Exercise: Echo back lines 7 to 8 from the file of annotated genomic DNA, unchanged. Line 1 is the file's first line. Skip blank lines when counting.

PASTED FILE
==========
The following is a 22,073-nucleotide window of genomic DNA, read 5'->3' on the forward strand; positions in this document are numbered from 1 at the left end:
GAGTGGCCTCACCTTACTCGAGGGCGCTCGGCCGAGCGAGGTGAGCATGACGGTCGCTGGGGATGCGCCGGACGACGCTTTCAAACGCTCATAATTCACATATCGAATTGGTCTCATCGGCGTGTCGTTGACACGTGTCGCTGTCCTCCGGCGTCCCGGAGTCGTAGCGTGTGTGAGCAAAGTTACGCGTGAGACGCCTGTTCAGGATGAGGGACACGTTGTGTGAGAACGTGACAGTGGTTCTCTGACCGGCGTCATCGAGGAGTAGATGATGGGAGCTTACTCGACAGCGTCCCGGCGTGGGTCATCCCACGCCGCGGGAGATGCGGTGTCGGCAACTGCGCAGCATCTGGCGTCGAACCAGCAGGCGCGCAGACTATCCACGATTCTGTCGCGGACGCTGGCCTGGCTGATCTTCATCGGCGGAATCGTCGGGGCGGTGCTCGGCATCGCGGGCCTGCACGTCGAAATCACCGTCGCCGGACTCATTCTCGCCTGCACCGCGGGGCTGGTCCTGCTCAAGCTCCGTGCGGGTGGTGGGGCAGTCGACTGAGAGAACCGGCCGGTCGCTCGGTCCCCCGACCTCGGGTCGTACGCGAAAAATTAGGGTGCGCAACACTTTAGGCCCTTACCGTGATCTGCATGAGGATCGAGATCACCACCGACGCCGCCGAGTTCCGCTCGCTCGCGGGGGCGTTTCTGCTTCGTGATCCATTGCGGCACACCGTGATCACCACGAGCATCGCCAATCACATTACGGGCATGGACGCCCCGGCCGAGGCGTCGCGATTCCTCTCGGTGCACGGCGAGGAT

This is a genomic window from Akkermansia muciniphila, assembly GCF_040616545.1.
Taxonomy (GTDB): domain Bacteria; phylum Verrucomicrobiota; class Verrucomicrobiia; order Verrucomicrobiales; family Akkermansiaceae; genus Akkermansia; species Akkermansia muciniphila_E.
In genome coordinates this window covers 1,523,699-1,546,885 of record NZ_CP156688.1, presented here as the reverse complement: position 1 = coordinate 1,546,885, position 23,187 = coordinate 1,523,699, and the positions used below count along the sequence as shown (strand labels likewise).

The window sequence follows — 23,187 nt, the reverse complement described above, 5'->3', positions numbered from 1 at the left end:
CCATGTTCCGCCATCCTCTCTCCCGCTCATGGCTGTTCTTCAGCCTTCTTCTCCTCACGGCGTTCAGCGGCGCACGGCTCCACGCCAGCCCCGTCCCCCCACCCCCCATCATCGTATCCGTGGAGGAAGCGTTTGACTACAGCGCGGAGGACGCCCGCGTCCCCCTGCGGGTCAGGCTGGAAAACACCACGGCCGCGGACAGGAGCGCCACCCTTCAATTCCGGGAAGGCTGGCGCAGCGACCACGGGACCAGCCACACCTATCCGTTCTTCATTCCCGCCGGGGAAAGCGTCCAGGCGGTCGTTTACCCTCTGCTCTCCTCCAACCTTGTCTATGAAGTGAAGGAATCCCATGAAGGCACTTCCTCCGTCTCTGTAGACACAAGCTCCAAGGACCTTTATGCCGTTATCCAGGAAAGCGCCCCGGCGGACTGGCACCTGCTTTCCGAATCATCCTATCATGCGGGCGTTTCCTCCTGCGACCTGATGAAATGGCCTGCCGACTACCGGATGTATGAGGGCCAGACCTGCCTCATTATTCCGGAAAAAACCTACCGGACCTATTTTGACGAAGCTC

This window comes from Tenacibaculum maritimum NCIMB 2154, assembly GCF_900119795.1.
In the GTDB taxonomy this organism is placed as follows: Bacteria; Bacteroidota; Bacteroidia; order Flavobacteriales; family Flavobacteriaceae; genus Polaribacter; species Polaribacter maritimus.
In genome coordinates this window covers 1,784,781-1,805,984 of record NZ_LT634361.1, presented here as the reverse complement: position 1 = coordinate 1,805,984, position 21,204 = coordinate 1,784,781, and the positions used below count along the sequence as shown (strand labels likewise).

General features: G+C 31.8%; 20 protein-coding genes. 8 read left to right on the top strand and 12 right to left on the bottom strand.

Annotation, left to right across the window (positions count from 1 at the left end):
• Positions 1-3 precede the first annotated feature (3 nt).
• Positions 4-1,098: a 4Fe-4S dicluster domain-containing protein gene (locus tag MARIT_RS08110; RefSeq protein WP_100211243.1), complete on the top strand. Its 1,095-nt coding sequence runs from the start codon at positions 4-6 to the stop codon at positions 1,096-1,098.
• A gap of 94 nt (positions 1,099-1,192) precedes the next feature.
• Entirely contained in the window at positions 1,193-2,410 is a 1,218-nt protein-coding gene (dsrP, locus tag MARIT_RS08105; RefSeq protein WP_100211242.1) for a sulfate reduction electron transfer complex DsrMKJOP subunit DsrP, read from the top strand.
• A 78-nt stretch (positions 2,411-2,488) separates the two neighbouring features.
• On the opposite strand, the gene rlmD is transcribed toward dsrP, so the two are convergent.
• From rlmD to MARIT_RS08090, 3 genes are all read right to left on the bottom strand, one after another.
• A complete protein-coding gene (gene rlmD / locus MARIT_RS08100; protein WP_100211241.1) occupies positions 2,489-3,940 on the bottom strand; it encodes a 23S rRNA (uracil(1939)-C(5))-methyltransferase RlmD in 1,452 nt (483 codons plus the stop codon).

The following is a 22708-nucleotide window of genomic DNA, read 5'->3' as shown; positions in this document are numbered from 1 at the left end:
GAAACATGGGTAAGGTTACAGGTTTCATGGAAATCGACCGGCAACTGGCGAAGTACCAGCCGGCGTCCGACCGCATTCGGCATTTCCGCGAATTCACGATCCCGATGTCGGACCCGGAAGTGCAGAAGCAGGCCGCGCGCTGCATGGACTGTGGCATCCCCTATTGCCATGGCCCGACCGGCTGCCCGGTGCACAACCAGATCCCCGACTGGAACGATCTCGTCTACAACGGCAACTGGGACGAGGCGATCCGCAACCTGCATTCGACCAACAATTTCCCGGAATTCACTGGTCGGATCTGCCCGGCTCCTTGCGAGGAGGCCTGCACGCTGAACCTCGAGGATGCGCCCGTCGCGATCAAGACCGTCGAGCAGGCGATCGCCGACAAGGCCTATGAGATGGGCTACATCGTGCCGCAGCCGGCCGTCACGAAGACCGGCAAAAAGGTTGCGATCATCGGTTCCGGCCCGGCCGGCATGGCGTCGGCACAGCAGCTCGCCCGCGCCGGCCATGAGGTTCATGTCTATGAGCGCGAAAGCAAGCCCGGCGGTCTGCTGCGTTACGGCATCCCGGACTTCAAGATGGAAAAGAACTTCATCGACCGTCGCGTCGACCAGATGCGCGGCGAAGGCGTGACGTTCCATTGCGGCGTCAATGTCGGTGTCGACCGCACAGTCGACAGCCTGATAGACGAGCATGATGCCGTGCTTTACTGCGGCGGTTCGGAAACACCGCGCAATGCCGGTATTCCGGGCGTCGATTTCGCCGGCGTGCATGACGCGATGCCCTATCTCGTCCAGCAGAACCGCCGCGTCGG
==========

CCATGTTCCGCCATCCTCTCTCCCGCTCATGGCTGTTCTTCAGCCTTCTTCTCCTCACGGCGTTCAGCGGCGCACGGCTCCACGCCAGCCCCGTCCCCCCACCCCCCATCATCGTATCCGTGGAGGAAGCGTTTGACTACAGCGCGGAGGACGCCCGCGTCCCCCTGCGGGTCAGGCTGGAAAACACCACGGCCGCGGACAGGAGCGCCACCCTTCAATTCCGGGAAGGCTGGCGCAGCGACCACGGGACCAGCCACACCTATCCGTTCTTCATTCCCGCCGGGGAAAGCGTCCAGGCGGTCGTTTACCCTCTGCTCTCCTCCAACCTTGTCTATGAAGTGAAGGAATCCCATGAAGGCACTTCCTCCGTCTCTGTAGACACAAGCTCCAAGGACCTTTATGCCGTTATCCAGGAAAGCGCCCCGGCGGACTGGCACCTGCTTTCCGAATCATCCTATCATGCGGGCGTTTCCTCCTGCGACCTGATGAAATGGCCTGCCGACTACCGGATGTATGAGGGCCAGACCTGCCTCATTATTCCGGAAAAAACCTACCGGACCTATTTTGACGAAGCTC

This window comes from Tenacibaculum maritimum NCIMB 2154, assembly GCF_900119795.1.